A little over a week ago, Sonny turned one-year old. The party was unlike any other in the McGuigan household. It started at noon. Rap music didn’t blare from the stereo. Cake was served on Sesame Street plates–and not ironically. No one got drunk and fell onto our coffee table. In fact, everyone–“just family,” Jaime insisted–was completely sober and mostly age-appropriate.
Before we had the baby, the most heard cliche from other parents was “everything changes.” Newer parents, a dull, frazzled twinkle in their eye, told us how little time they had for anything, how they were lucky if they made it out of the house without a puke stain on their clothing, how their child was basically a drooling kamikaze pilot. Parents of older children spoke with wisdom and encouragement, promised it’ll only get better and better, and then laughed like it was an inside joke we just had to be there for. Grandparents always were the most positive, having both the experience to speak with authority, the distance to forget the mythically awful teen years, and the knowledge that their grandkids eventually go back to their own homes.
For some, the change was good. They buckled down. Started careers. Figured out their priorities in life. Grew up. Others were wary. There was an adjustment period. They didn’t get enough sleep. Rarely cooked meals anymore. Never a moment to relax. And then, of course, there are the outliers, parents like Casey Anthony and whoever fucked-up Tila Tequila. The change certainly didn’t go well there.
Besides the tame party, there has definitely been an adjustment period for me. I’m up earlier everyday. I write less than I ever have. (If blogging for the first time in three months wasn’t an indication.) I’m not exercising as often. I stress about big things like being a good dad, money, The Future, instead of whether or not we have limes in the fridge for the Pacifico I picked up. We also don’t see our friends as often. Our home used to be the party spot, but we don’t entertain as much as we once did, and unfortunately, we can’t bring a one-year-old to a bar or stay out past 7 p.m. without him getting all “28 Days Later” on us. Some of our friends without kids haven’t adjusted either. Sonny is a thumbed reptile to them, crawling and sliming on everything in his path. They forget our baby is not a pet. We can’t leave him at home with the dogs and go out for the night. It would help if we had a babysitter, but so far it seems they’re as ever-present as jackalopes.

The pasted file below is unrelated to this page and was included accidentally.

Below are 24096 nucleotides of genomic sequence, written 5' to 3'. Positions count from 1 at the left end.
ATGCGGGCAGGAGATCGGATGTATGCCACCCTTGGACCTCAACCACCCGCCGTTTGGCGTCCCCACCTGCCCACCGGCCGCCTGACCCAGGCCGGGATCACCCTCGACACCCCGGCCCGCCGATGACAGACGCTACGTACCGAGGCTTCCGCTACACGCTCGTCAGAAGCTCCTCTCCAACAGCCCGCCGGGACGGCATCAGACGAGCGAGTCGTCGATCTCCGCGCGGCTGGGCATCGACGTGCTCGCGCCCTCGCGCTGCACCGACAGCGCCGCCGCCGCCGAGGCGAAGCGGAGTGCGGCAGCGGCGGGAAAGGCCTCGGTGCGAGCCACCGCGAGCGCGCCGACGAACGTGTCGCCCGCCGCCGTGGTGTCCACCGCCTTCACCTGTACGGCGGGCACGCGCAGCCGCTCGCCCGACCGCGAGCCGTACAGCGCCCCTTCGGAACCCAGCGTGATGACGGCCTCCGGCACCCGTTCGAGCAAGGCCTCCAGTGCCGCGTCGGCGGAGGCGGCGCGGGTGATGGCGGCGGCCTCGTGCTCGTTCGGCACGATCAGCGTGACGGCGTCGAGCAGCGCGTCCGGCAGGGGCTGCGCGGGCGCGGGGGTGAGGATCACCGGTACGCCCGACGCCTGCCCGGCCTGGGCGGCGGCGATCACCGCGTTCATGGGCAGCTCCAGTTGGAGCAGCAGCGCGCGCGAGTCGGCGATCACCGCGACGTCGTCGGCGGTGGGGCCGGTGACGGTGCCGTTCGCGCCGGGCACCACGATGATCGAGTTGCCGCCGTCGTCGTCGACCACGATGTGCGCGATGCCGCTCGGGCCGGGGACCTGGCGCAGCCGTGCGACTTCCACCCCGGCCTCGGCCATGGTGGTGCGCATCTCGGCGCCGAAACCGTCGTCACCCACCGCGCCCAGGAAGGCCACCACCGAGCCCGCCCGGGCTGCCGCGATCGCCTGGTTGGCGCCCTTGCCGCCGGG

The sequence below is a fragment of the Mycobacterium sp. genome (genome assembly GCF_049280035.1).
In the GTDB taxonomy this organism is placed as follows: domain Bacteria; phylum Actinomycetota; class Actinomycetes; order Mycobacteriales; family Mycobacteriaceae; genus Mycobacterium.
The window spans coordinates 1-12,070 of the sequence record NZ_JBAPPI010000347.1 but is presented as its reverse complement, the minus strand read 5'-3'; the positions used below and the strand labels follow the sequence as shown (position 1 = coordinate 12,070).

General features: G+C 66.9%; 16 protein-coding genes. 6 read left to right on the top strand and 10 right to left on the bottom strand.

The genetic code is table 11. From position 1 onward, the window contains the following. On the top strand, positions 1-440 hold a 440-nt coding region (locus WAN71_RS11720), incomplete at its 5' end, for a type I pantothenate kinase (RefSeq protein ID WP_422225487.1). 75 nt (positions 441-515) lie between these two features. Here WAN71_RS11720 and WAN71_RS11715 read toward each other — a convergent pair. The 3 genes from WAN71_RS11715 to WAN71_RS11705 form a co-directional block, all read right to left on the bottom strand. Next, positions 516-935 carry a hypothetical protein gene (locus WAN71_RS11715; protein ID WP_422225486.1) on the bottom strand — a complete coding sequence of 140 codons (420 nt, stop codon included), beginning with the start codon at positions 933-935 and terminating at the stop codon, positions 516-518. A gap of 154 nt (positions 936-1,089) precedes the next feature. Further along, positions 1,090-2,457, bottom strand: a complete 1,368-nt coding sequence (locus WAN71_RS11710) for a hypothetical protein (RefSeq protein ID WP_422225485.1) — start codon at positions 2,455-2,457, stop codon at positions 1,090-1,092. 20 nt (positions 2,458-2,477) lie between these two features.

Our marriage has changed, too. We’ve become business partners, two shareholders in the corporation that is our child. Our conversations are like meetings. There are agenda items–the daycare schedule, bed and bath time, what’s for dinner. Action items are agreed upon. Some matters are tabled for further discussion. Soon enough, we’ll be talking potty-training, school districts, saving up for his college fund. When the meetings are over, we clock-out, maybe there’s something on TV, a few minutes to catch up with the world online, then our own bedtime. We still communicate, but we talk less. We spend time together, but with so little of it, sometimes she just wants to watch “Top Chef”; sometimes I just want to read. We both miss our freedom, back when our lives weren’t so structured around Sonny, when our living room wasn’t a battlefield of toys ready to explode with the most obnoxious noises, when the only blow-outs we knew were on “Jersey Shore.” We have less time for ourselves and less time for each other. Like most parents, we do the best we can.
But neither of us have regrets. Despite the adjustments we’re forced to make, we both savor those special moments, the smile on Sonny’s face when he bounces up and down in our arms, hearing him shout “uh oh” each time he drops his pacifier, whenever he points at something in wonder and says “dah!” like he expects an explanation. What I didn’t have a little over a year ago was this great sense of meaning, knowing that for one adorably helpless boy I am one of two people he will always depend on, and in turn, I will always have an obligation to him. Plus, in a few years, I’ll have someone to play games with and watch sports. Jaime will have her own tiny sous chef. We both have someone who’ll make us be more thoughtful about our decisions, be more honest with ourselves about our place in the world, and we have each other to share that experience with for years to come.
There will be more change. Next year, Sonny will be able to blow out his own candles and get more cake in his mouth than on himself and the floor. Maybe we’ll have some beer, too, but none for the baby. He’ll have to wait a few more years for that.